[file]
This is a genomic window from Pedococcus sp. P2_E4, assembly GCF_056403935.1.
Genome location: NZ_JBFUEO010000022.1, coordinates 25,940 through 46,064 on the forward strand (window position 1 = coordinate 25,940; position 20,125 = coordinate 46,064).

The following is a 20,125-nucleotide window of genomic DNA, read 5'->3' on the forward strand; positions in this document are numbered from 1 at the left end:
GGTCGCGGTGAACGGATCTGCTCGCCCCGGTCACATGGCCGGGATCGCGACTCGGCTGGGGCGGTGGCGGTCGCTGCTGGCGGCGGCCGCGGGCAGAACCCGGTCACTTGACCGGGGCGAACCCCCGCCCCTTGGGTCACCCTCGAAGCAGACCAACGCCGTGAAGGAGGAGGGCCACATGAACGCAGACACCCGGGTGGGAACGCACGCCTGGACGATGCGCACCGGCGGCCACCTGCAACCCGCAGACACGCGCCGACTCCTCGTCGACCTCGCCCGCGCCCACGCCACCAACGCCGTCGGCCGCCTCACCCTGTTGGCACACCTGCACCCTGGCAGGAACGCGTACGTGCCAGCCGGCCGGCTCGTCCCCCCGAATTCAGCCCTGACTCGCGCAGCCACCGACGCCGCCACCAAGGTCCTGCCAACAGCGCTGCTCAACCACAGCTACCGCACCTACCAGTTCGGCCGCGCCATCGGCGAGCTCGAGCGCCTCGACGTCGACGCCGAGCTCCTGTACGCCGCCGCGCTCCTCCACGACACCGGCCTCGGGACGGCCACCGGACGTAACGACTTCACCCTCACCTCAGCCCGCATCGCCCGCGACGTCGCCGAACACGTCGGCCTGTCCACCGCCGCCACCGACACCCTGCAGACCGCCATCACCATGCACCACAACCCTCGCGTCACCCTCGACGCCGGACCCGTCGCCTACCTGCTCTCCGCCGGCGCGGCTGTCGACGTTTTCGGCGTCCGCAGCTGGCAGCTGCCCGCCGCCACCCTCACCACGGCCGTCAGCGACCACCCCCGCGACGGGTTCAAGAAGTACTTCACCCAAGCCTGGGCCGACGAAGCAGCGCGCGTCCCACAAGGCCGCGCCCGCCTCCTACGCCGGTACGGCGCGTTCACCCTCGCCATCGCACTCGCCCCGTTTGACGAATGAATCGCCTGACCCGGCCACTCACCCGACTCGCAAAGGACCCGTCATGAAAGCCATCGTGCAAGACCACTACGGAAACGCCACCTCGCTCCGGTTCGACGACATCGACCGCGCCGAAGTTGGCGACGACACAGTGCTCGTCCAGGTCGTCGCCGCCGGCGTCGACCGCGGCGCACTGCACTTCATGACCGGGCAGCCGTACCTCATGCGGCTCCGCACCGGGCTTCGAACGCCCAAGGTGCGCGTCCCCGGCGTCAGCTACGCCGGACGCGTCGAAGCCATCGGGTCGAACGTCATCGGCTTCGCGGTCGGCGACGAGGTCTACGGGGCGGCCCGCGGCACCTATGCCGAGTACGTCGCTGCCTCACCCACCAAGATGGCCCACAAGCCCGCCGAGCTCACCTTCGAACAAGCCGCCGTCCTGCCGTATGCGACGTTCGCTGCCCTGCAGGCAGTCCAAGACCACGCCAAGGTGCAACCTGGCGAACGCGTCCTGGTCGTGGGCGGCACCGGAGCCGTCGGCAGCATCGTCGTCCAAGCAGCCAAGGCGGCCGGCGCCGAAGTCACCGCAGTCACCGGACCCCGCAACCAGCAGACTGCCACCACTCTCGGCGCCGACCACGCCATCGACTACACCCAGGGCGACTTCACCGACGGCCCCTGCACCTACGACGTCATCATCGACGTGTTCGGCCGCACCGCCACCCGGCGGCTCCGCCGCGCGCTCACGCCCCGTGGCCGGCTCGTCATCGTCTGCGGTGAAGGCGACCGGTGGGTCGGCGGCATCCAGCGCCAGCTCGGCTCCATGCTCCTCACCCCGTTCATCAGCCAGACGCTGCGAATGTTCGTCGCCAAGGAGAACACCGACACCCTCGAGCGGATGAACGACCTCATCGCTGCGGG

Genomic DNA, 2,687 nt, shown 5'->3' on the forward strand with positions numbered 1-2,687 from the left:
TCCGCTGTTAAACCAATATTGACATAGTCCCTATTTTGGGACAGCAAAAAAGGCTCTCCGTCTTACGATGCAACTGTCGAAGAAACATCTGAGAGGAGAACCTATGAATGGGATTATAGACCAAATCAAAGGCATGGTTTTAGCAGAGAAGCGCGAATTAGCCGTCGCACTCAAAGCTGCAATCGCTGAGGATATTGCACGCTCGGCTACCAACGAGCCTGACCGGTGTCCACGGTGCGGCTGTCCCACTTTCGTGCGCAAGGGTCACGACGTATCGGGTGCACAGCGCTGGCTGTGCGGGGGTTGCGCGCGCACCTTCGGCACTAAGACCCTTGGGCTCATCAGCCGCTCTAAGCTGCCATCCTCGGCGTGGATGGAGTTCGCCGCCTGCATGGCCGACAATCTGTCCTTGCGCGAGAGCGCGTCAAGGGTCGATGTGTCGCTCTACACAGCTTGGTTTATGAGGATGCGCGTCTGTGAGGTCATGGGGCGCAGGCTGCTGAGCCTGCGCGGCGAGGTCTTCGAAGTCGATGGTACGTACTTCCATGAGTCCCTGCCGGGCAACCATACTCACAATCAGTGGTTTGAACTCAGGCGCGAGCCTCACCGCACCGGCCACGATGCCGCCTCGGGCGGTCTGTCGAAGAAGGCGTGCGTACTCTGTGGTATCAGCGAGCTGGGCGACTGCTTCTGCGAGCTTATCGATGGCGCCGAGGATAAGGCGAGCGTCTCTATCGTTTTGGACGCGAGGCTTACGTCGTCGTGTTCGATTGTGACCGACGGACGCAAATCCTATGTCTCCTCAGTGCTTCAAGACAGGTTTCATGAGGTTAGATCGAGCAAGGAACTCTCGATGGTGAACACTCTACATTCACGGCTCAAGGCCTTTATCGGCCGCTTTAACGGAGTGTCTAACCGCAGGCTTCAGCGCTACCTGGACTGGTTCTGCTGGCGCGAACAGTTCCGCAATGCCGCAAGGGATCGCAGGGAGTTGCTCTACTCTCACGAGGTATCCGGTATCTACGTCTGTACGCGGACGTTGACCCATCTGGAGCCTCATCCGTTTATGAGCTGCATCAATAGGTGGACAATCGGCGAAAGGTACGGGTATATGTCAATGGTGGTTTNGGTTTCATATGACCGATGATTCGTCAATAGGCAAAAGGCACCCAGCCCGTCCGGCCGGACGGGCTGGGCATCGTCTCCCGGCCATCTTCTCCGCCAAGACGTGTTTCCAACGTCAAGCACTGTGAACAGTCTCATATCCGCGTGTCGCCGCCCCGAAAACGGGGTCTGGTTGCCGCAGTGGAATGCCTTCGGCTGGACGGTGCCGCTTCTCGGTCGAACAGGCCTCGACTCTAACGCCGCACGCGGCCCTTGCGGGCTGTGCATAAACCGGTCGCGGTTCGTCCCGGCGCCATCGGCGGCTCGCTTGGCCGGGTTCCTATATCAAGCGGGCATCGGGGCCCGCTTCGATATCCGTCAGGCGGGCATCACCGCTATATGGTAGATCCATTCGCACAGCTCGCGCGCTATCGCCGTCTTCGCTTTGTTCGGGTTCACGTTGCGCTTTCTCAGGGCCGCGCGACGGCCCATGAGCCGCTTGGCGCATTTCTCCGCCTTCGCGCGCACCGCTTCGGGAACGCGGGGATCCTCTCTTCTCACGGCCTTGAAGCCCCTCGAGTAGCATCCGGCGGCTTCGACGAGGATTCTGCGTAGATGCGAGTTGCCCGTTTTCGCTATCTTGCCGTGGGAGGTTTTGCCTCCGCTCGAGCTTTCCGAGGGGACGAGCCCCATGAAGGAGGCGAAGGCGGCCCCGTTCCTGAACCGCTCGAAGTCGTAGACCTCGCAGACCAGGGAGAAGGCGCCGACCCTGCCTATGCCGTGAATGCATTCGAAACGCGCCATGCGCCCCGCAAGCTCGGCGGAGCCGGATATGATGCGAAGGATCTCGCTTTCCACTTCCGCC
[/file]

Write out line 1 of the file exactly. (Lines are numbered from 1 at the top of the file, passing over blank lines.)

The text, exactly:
This is a genomic window from Pedococcus sp. P2_E4, assembly GCF_056403935.1.